A winter tourism experience brainstorming session held Dec. 11 went very well, according to Stephanie Molina, marketing manager with Tourism Wells Gray.
“In total we had 16 participants for the session, including accommodations, guided activities, local clubs, local government and restaurants,” she reported.
The session began by inviting participants to think like a traveller by introducing them to the Explorer Quotient, a psychographic tool used by Destination Canada and Destination BC to understand what motivates visitors to travel.
“We then discussed reasons why winter tourism is important,” Molina said. “The participants thought developing more winter tourism was important as it would contribute to: year-round jobs, keeping businesses open all year, healthy community recreation, and contribute to the growth of the community and economy.”
Current and past winter experiences and activities in Clearwater and Wells Gray were inventoried.
The marketing manager then introduced some winter experience inspiration by looking at winter activities throughout Canada that we do not currently have in our area.
For example, she delved into a case study looking at the Flying Canoe Festival in Edmonton, which incorporates storytelling, Quebec culture, winter and ice activities, music and Indigenous culture in a natural and scenic setting.
Ideas that came forward from the brainstorming included:
• A winter festival focusing on the history of the North Thompson celebrating the Indigenous, pioneer, trapper and logger heritage of our area. The festival could incorporate storytelling, theatre, guided tours of kekulis, trapping, farming/agriculture, and historic sights and trials. The festival could include culinary delights and classes (bannock, salmon, birch syrup) sleigh rides, a logger show, a marketplace showcasing local goods, and a scavenger hunt.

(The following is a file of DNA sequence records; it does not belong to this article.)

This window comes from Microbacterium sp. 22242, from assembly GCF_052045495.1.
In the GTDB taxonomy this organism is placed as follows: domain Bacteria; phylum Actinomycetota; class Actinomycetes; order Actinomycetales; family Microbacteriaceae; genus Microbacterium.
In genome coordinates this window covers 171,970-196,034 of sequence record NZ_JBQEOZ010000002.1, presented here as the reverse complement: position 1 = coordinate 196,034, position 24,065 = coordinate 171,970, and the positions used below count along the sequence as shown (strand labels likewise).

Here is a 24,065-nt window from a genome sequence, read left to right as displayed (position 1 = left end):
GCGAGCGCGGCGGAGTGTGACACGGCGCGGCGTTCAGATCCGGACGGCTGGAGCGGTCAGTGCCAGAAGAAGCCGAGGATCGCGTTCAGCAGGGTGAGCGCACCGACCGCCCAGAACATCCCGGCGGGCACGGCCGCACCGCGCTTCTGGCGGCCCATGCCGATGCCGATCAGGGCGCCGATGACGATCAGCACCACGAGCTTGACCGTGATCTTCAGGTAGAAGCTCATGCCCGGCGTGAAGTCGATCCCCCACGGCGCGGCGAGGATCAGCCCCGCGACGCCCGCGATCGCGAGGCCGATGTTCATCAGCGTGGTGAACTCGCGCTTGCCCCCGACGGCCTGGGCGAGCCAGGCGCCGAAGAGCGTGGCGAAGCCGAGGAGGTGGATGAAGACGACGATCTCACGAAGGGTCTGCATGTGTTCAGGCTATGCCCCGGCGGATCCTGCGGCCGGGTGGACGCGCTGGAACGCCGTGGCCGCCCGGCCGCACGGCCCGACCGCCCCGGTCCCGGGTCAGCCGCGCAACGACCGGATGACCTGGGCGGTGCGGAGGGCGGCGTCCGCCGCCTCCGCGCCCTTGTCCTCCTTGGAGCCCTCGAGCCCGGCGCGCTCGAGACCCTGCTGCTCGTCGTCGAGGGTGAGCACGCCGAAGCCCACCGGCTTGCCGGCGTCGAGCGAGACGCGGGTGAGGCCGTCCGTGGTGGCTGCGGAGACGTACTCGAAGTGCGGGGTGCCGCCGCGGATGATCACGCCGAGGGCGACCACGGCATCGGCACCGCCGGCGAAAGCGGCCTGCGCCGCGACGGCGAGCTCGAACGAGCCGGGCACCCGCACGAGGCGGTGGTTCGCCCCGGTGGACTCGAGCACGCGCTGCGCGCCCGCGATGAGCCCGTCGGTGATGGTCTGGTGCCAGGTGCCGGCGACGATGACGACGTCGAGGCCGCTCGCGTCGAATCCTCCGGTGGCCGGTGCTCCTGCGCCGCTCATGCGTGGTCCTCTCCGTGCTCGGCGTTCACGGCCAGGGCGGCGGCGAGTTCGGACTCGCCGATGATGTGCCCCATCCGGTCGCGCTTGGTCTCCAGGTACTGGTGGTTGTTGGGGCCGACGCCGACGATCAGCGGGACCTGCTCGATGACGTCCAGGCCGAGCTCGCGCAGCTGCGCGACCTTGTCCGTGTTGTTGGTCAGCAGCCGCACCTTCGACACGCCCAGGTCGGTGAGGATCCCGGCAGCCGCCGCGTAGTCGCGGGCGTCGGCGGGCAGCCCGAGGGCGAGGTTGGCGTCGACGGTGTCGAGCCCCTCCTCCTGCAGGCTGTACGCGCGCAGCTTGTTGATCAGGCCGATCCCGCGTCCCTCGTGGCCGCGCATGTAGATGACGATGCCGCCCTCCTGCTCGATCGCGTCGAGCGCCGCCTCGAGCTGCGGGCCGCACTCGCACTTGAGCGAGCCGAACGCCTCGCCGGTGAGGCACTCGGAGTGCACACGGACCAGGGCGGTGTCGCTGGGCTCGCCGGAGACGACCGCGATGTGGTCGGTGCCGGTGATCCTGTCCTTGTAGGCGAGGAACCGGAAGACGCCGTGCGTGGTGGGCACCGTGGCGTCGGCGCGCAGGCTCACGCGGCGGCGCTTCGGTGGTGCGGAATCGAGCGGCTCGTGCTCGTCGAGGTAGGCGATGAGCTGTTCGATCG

• Development of a winter relay (snowshoe, cross-country, toboggan) with an activity passport and a dinner/dance finale featuring local foods and drinks.
• Adding additional elements to an existing event such as the Wells Gray Birch Leg including music and beer to reflect the jubilation of past events like the Loppet (a 30 km cross-country ski race held in Wells Gray Park starting in the mid-1980s).
• There was interest in working with Melody Romeo, District of Clearwater sports coordinator, to develop evening events for families and participants during the many winter sports tournaments she has worked to attract. Ideas included music, dinner, and dances.
“The one common thread throughout these wonderful ideas is the clear need for collaboration and partnership to see them through,” Molina said. “My next steps will be to invite stakeholders and community members to gauge their interest in being a part of planning and further developing these ideas.”
In addition to winter experience development, Molina said she been working on growing winter tourism by:
• working to address the ploughing and platform access issues at Spahats Creek Falls, which if successful would allow Tourism Wells Gray to promote self-guided winter waterfall tours (at Helmcken, Dawson and Spahats) all winter long.
• submitting a funding request to the Rural Dividend Fund for a Clearwater snowmobile tourism feasibility study
• proactively promoting the many existing guided and self-guided winter activities and events taking place and available throughout Wells Gray Country.
• ensuring there is detailed, accurate, and easily accessible information for visitors planning to enjoy winter recreation in Wells Gray Park and Clearwater.
• working with any interested businesses and individuals looking for ways to expand their offerings into winter.